(This article belongs to the Special Issue Analysis of Environmental Pollutants)
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Open AccessArticle
PCBs in Older Buildings: Measuring PCB Levels in Caulk and Window Glazing Materials in Older Buildings
Environments 2019, 6(2), 15; https://doi.org/10.3390/environments6020015 - 31 Jan 2019
Cited by 1
Abstract
A method for the determination of polychlorinated biphenyls (PCBs) in caulk and glazing materials was developed and evaluated by application to a combination of 36 samples of caulk and glazing materials, from four schools in the northeastern area of the United States. Quality [...] Read more.
A method for the determination of polychlorinated biphenyls (PCBs) in caulk and glazing materials was developed and evaluated by application to a combination of 36 samples of caulk and glazing materials, from four schools in the northeastern area of the United States. Quality control analysis showed a range of 45 to 170% for spike recovery from the various samples and a range of 10.9 to 20.1% difference in precision among replicates. The result for the samples analyzed showed that three of the four schools sampled contained caulking and glazing materials with levels of PCBs >50 μg/g (range 54.6 μg/g to 445,000 μg/g). Across the four schools, 24% of collected caulk and glazing samples contained elevated PCB levels relative to the U.S. Environmental Protection Agency’s (EPA) bulk product waste criterion of 50 μg/g under “The Frank R. Lautenberg Chemical Safety for the 21st Century Act.” The PCBs determined in the samples, exhibited characteristic chromatographic patterns similar to those of Aroclors 1242, 1248, 1254, 1260, 1262, and a 1016/1254 mix. Full article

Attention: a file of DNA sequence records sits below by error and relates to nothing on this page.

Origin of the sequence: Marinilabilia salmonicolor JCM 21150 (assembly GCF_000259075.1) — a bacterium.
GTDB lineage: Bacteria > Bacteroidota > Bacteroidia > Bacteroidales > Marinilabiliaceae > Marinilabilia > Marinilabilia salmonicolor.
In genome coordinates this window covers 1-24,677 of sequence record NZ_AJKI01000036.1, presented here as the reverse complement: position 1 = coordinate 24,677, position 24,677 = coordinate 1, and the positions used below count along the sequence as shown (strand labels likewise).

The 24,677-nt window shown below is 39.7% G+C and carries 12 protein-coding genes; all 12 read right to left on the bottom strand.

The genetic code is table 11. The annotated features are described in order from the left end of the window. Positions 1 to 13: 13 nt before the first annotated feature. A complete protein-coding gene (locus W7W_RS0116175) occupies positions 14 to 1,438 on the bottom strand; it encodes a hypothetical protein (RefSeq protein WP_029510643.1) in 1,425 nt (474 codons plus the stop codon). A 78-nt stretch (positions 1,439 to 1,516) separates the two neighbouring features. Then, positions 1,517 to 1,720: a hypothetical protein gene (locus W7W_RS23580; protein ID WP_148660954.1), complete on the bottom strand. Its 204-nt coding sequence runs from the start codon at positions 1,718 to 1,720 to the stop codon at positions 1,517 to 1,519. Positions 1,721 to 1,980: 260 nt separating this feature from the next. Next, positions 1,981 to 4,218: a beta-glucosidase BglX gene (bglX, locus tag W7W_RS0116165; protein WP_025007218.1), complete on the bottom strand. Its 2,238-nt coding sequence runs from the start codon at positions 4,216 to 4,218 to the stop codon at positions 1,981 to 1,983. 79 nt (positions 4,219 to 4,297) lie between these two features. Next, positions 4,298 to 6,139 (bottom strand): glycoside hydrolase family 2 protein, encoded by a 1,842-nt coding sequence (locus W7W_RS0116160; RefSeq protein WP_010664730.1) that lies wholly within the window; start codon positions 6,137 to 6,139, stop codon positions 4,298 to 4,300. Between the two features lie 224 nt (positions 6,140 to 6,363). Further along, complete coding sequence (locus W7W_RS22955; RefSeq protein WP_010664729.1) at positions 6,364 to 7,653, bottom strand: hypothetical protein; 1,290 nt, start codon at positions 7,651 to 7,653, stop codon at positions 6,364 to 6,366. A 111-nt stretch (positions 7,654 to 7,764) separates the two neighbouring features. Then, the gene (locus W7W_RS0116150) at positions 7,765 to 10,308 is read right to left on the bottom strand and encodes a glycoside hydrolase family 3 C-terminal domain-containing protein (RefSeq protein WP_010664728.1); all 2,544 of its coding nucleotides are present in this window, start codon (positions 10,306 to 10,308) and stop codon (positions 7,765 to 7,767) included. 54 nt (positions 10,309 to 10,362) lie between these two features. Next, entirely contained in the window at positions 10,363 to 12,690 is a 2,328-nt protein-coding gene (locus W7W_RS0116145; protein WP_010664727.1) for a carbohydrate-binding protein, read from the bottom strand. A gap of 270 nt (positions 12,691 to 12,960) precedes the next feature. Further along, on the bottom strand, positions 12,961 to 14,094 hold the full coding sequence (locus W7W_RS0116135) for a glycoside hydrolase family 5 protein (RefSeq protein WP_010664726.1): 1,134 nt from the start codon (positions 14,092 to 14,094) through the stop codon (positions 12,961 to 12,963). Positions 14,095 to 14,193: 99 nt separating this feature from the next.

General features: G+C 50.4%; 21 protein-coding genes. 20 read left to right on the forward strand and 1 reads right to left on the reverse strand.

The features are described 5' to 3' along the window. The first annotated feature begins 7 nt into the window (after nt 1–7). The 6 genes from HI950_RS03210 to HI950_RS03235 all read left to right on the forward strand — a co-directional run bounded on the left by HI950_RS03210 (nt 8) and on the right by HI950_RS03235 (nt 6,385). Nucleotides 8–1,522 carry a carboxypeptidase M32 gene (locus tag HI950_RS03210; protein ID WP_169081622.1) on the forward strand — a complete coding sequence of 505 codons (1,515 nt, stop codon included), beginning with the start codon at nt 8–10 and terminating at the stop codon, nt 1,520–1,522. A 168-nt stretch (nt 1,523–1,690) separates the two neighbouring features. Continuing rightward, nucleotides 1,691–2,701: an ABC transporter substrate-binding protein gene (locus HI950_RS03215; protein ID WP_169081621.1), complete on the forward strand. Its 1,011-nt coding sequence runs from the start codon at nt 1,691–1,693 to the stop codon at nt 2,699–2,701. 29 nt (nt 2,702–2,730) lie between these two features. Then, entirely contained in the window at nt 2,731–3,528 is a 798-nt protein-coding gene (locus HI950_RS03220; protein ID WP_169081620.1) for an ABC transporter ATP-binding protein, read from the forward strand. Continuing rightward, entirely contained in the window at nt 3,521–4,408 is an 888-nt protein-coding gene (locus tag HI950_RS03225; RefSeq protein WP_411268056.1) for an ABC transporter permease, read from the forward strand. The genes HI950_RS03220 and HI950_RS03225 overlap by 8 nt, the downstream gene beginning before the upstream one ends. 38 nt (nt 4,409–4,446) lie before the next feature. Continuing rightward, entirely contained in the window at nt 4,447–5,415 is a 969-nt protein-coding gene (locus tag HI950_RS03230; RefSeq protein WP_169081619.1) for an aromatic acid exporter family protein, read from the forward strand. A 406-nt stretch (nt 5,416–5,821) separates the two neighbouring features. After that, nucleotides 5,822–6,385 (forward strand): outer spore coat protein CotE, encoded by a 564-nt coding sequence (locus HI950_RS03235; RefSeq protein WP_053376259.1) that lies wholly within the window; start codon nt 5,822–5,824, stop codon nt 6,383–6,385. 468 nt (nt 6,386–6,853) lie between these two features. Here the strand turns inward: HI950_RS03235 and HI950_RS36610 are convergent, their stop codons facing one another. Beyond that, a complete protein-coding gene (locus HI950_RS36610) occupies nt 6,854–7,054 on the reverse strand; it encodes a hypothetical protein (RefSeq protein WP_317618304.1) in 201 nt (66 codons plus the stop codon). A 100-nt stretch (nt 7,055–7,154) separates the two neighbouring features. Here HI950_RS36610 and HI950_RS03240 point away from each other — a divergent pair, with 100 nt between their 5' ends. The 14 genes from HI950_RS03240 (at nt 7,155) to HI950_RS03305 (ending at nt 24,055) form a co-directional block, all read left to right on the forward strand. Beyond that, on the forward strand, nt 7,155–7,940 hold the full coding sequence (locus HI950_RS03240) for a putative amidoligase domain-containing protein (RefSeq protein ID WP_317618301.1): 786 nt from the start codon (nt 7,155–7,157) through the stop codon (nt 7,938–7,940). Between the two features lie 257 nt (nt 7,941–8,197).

(This article belongs to the Special Issue Analysis of Environmental Pollutants)
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Open AccessArticle
Polycyclic Aromatic Hydrocarbons (PAHs) Associated with PM2.5 in Guadalajara, Mexico: Environmental Levels, Health Risks and Possible Sources
Environments 2018, 5(5), 62; https://doi.org/10.3390/environments5050062 - 19 May 2018
Cited by 7
Abstract
PM2.5 samples were collected from January 2009 to January 2010 at two sampling sites located in the downtown (Centro) and toward the southwest (Miravalle) in the city of Guadalajara, Mexico. The environmental concentrations of 14 selected polycyclic aromatic hydrocarbons (PAHs) in PM [...] Read more.
PM2.5 samples were collected from January 2009 to January 2010 at two sampling sites located in the downtown (Centro) and toward the southwest (Miravalle) in the city of Guadalajara, Mexico. The environmental concentrations of 14 selected polycyclic aromatic hydrocarbons (PAHs) in PM2.5 were identified and quantified. The most abundant PAHs in PM2.5 samples were benzo[ghi]perylene, indeno[1,2,3-cd]pyrene, benzo[b]fluoranthene, benzo[a]pyrene and benzo[k]fluoranthene, accounting for approximately 75% of the total PAHs. The total PAH concentrations at the two sampling sites ranged from 0.65 to 19.62 ng·m−3. Spatial variations were found during the dry-warm season, which were attributed mainly to differing intensities of local traffic and less dispersion of air pollutants in Miravalle. Seasonal variations were associated with increases in rainfall (June-September) and differences in temperature (January–May and October–January). The benzo(a)pyrene-equivalent (BaPE) and BaP results suggest that exposure to PM2.5-containing carcinogenic PAHs (C-PAHs) in Miravalle during the warm-dry and cold-dry seasons can be seen as representing a serious risk to human health. The contributions from potential sources to PAHs in PM2.5 were evaluated by the diagnostic ratios between PAHs and principal component analysis (PCA). In the whole sampling period, vehicular emission activity, probably related to light and heavy traffic, was found to be the predominant contributor to PM2.5-bound PAHs. Full article
(This article belongs to the Special Issue Analysis of Environmental Pollutants)